Taking the above into account, there is an urgent need to obtain insights regarding potential antigen-presenting functions of human basophils. In this issue of allergy, Eckl-Dorna and colleagues compare the antigen-presenting properties of different human cell types including basophils [10]. Here, basophils were not able to present the birch pollen allergen Bet v 1 to T lymphocytes, whereas a mixture of APC depleted of basophils did. This was observed for both healthy control basophils and basophils obtained from birch pollen allergic individuals. In addition, even IL-3-activated basophils remained unable to present antigen. Very recently, a group in the same institute demonstrated that basophils lacked the machinery to uptake, process and present Bet v 1, although a small increase of HLA-DR was seen after incubating the basophils with both IFN-γ and IL-3 [11]. These two papers indicate that it is unlikely that human basophils can act as major APC. However, this is in contrast to recent data presented at the latest EAACI annual meeting where two groups showed that human basophils could present allergens or express MHC-II [12, 13]. In addition, Charles and colleagues showed in their work on the role of basophils in antibody production in systemic lupus erythematosus (SLE) that basophils of patients with SLE expressed HLA-DR [14]. This group makes a strong statement that blood basophils are not representative for tissue-dwelling basophils. It might be that technical details underlie these differences in human basophils, just as has been the case in the experimental procedures of mouse studies. Importantly, whereas the percentage and number of basophils in blood and tissue is low, there are also issues in the isolation and purification of basophils. This includes the selective loss of basophil subsets during purification, such as the selective loss of HLA-DR carrying basophils in the MACS system.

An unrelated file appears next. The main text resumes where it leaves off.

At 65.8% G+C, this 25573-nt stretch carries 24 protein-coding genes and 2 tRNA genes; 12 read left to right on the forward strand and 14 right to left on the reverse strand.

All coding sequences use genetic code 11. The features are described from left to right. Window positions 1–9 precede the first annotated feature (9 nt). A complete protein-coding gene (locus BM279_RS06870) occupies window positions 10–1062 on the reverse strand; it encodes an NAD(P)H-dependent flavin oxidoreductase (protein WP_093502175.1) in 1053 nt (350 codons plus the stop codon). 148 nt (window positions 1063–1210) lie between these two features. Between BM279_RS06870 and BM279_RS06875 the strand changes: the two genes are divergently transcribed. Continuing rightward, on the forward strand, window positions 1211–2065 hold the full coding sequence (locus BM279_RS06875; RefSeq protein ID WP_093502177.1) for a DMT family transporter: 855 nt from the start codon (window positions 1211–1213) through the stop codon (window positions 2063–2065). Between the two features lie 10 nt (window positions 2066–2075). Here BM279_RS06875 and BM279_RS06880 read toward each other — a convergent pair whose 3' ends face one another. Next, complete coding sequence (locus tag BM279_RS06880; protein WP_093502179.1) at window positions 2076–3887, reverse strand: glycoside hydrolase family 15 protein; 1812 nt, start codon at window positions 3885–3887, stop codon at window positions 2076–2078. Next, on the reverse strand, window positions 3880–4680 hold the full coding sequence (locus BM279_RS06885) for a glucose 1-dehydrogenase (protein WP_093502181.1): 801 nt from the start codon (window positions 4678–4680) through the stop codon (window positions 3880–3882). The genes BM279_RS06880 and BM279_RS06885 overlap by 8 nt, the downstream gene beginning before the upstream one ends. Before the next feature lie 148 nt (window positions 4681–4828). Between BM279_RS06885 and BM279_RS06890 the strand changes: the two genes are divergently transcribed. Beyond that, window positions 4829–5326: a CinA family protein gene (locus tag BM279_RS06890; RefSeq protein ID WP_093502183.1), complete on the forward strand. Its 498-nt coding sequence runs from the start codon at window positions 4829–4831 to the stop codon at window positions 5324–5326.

It is of great interest to further examine the properties of basophils to present antigen in different diseases in the context of their proven potent IL-4-releasing role. However, one should take into account that even in the case that basophils are found to present antigen to T cells, it is highly likely that their role will be a minor one when compared with professional antigen-presenting DCs.

Author's contribution

  1. Top of page
  2. Author's contribution
  3. Conflict of interest
  4. References

EK and BG both wrote this manuscript.

Conflict of interest

  1. Top of page
  2. Author's contribution
  3. Conflict of interest
  4. References

EK and BG declare no conflict of interest.

References

  1. Top of page
  2. Author's contribution
  3. Conflict of interest
  4. References